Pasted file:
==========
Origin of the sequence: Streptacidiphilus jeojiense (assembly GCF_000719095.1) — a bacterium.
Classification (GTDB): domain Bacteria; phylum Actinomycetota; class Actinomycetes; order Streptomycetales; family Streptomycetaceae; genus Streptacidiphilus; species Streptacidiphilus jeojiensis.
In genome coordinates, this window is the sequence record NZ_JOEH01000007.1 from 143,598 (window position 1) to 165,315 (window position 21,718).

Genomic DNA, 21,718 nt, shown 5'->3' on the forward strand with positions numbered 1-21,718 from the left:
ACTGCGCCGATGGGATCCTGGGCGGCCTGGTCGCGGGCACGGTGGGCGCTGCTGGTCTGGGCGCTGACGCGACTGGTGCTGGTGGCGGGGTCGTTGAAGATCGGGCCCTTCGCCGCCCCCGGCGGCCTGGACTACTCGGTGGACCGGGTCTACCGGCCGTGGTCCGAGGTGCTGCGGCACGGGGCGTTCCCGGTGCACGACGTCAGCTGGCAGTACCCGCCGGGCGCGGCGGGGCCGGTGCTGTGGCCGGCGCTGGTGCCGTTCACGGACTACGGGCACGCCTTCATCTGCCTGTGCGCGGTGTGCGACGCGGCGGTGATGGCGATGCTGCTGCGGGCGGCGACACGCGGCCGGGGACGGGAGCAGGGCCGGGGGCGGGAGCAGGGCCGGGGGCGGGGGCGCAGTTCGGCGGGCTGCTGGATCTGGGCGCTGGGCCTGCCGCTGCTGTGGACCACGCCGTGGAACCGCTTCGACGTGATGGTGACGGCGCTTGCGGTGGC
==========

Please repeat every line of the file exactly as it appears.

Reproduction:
Origin of the sequence: Streptacidiphilus jeojiense (assembly GCF_000719095.1) — a bacterium.
Classification (GTDB): domain Bacteria; phylum Actinomycetota; class Actinomycetes; order Streptomycetales; family Streptomycetaceae; genus Streptacidiphilus; species Streptacidiphilus jeojiensis.
In genome coordinates, this window is the sequence record NZ_JOEH01000007.1 from 143,598 (window position 1) to 165,315 (window position 21,718).

Genomic DNA, 21,718 nt, shown 5'->3' on the forward strand with positions numbered 1-21,718 from the left:
ACTGCGCCGATGGGATCCTGGGCGGCCTGGTCGCGGGCACGGTGGGCGCTGCTGGTCTGGGCGCTGACGCGACTGGTGCTGGTGGCGGGGTCGTTGAAGATCGGGCCCTTCGCCGCCCCCGGCGGCCTGGACTACTCGGTGGACCGGGTCTACCGGCCGTGGTCCGAGGTGCTGCGGCACGGGGCGTTCCCGGTGCACGACGTCAGCTGGCAGTACCCGCCGGGCGCGGCGGGGCCGGTGCTGTGGCCGGCGCTGGTGCCGTTCACGGACTACGGGCACGCCTTCATCTGCCTGTGCGCGGTGTGCGACGCGGCGGTGATGGCGATGCTGCTGCGGGCGGCGACACGCGGCCGGGGACGGGAGCAGGGCCGGGGGCGGGAGCAGGGCCGGGGGCGGGGGCGCAGTTCGGCGGGCTGCTGGATCTGGGCGCTGGGCCTGCCGCTGCTGTGGACCACGCCGTGGAACCGCTTCGACGTGATGGTGACGGCGCTTGCGGTGGC